2009/2010 NBA Season
40-36 (15-24 road)
30-45 (19-19 home)
April 2, 2011
Radio: 620 WTMJ TV: FS Wisconsin
Luc Mbah a Moute
(15th) 107.2 - OFFENSE - 101.6 (30th)
(8th) 104.9 - DEFENSE - 102.8 (4th)
(15th) 91.9 - PACE - 89.7 (24th)
Liberty Ballers / Sixers 4 Guidos / Philly.com / Philadunkia
Twenty four hours after seeing their playoff hopes grind to a halt in Indiana, the Bucks return home to host the playoff-bound Sixers at the Bradley Center.
Next steps. What to watch for over the final seven games? Given the half-hearted nature of the Bucks playoff drive, I'd say most of the same things we've been focusing on for the past couple months: signs of progression from Brandon Jennings, continued signs of the old Andrew Bogut, and some sense of how all the other pieces can (or can't) be shaped into a cohesive supporting cast. Speaking of which, Jennings made no effort to hide his frustrations about the latter following the Pacers game:
"It's a real disappointing season. Some guys have the mind-set of winning on the team and some guys just don't. It's been that way all year. We wanted to come in this year and build on what we did (a playoff berth last season), and we didn't.
"We traded a lot of pieces I feel like we should have kept. But that's part of the business, and you've just got to roll with it."
The only players traded since the Bucks' 46-win season were end-of-the-benchers Dan Gadzuric and Charlie Bell, so I'm guessing Jennings isn't talking about the pieces "traded" so much as let go--namely veterans Luke Ridnour, Kurt Thomas, and Jerry Stackhouse. No question the Bucks have missed Ridour and KT, but I still question whether the departure of those three could by themselves result in 12-15 fewer wins.
For his part, Jennings has at least begun to show some degree of improvement over the past month, and he enters tonight's game averaging 24.0 ppg over his last five games. Much of that success has been driven by his success getting into the paint, where he's finished a superb 20/31 shots over that span.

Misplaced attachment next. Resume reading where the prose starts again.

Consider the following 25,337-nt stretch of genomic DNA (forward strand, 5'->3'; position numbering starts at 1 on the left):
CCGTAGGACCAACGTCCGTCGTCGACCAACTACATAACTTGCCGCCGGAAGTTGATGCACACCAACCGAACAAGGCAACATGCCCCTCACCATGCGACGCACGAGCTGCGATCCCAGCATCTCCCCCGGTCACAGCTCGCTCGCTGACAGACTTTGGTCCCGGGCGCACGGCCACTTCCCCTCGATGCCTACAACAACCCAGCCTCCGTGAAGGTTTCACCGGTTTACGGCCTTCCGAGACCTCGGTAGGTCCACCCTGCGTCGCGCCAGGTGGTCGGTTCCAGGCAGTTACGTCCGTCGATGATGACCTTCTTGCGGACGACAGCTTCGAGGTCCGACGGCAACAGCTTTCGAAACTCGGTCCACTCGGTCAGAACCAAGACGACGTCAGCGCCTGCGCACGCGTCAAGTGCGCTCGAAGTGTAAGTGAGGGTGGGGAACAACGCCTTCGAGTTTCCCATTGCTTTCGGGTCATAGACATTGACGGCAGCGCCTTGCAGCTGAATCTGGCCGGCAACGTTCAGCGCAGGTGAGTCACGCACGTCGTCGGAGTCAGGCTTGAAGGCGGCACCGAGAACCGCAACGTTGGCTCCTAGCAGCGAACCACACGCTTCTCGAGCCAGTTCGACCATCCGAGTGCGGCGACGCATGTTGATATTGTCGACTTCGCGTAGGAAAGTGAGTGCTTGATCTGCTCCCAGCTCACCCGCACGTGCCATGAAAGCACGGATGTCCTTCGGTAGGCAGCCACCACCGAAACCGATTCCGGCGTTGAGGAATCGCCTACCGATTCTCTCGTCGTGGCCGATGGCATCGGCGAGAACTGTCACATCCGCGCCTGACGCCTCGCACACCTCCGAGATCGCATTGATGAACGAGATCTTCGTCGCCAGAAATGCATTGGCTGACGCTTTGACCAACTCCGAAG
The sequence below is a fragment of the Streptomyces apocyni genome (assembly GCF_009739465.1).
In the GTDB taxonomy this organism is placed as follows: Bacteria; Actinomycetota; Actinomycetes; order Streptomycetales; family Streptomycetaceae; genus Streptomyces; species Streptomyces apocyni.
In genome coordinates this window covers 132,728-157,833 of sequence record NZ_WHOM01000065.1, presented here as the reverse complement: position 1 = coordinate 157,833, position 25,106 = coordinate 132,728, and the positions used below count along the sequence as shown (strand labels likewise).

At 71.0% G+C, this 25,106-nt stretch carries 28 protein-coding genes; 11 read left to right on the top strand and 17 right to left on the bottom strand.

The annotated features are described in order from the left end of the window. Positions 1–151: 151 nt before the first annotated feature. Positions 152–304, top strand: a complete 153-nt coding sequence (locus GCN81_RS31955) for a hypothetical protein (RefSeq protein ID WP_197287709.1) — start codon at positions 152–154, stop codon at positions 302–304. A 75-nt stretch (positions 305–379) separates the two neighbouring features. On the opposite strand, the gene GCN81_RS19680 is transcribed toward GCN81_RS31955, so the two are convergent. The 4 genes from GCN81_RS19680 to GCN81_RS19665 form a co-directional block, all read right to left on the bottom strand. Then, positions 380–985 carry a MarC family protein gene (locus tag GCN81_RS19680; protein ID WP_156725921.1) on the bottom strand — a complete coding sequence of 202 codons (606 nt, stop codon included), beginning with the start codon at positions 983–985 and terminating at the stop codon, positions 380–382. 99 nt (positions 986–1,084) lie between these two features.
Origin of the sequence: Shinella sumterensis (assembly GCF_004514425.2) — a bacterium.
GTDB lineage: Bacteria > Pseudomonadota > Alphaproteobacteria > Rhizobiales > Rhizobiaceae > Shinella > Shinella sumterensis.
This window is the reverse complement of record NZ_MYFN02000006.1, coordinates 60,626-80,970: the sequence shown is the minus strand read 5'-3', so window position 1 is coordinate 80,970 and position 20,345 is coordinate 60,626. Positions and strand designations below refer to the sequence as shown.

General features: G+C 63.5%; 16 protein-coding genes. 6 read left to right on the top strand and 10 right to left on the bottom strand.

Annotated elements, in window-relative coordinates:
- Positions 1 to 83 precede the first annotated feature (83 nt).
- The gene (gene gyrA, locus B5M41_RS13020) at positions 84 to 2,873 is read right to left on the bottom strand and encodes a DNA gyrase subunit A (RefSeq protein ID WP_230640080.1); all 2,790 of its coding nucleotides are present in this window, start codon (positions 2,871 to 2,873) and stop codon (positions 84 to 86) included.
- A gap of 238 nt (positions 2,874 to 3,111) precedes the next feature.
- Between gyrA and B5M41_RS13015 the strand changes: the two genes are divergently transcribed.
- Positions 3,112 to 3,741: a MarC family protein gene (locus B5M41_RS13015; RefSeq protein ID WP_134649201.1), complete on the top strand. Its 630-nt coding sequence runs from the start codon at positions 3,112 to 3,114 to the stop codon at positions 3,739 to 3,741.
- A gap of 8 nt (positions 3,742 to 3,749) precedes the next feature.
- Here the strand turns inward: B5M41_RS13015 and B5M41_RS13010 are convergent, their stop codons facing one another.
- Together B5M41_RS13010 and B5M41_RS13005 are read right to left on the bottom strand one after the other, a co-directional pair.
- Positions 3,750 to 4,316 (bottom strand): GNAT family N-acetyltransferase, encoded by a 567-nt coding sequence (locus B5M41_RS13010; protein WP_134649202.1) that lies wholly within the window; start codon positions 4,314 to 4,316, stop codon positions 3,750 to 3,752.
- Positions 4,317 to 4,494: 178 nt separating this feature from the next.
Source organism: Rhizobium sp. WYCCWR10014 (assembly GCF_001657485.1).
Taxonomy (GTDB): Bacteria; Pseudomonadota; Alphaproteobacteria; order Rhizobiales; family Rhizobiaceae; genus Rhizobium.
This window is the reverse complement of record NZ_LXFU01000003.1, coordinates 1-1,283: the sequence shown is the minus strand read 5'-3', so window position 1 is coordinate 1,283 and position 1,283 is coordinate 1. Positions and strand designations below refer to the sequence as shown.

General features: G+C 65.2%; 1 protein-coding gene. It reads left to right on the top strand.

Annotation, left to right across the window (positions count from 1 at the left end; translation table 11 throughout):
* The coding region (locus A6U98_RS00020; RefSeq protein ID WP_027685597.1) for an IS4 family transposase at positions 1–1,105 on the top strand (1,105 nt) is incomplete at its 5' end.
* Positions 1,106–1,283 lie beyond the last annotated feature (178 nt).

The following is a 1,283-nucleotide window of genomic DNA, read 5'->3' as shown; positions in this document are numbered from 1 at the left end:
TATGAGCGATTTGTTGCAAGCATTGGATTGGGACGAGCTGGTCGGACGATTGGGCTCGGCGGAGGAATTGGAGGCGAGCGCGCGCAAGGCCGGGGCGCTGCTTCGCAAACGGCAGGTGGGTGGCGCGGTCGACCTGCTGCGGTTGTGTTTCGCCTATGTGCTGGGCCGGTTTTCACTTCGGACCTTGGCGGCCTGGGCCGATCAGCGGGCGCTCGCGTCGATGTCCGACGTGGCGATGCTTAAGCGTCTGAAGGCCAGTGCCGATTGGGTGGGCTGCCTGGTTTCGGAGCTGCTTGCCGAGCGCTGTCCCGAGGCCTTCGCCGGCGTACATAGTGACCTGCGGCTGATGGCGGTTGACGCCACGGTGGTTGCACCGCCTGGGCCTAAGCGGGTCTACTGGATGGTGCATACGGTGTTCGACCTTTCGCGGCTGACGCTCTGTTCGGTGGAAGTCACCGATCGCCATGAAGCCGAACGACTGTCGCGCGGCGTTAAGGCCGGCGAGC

Minutes for Maggette. The Bucks' big summer acquisition had played just two minutes in the prior seven games before coming off the bench in the second half to score 13 points on six shots in Indiana, reiterating the silliness of Skiles' refusal to use him over the past month or so. Say what you will about Maggette's flawed game, but don't tell me there's no room for him in the rotation of a 30-45 team which can't score points.
Straight shooter. Bogut averaged a solid 14.8 ppg and 10.2 rpg in March, but just as importatly he did it with newfound efficiency, hitting 56% of his attempts from the field while also stroking 15 of 24 free throws. His true shooting percentage is still an ugly 49.9% for the season, but at least it's been heading in the right direction.
Holiday season. Jrue Holiday doesn't come with the hype Jennings brings, but he brings a quieter productivity that Jennings could learn a thing or two from. Holiday doesn't score at the same rate as Jennings, but he's more efficient (53% vs. 49% TS) and proven himself to be a better, more consistent playmaker as well (6.3 vs. 4.9 apg).
Philly bench. Thad Young has scored 22, 22, and 21 points off the bench over the past three games, the first time a Sixer has cracked 20+ off the bench in three straight since Don MacLean in 96/97. Though a starter for much of the past two seasons, Young has come off the bench in all but one game this year and upped his productivity (19.5 pts/40, 57% true shooting) while playing fewer minutes (26 mpg vs. 34.4 and 32.0).
In spite of those impressive numbers, Young isn't the Sixers' leading bench scorer--that honor goes to Buck killer Lou Williams (13.8 ppg, career-high 19.12 PER, 20.0 ppg against this Bucks this year). Williams has made 11/19 shots over the past two games after going 3/23 in the previous two. Interestingly, Philly's top three scorers and top two players in PER terms come off the bench.
Breaking point. The Sixers' athleticism has often been the source of problems for the Bucks in recent years, and no stat reflects that more than the respective teams' fast break numbers. While Philly ranks third in the league at 17.7 pts/game in transition, the Bucks still rank last in the league at just 9.9 pts/game.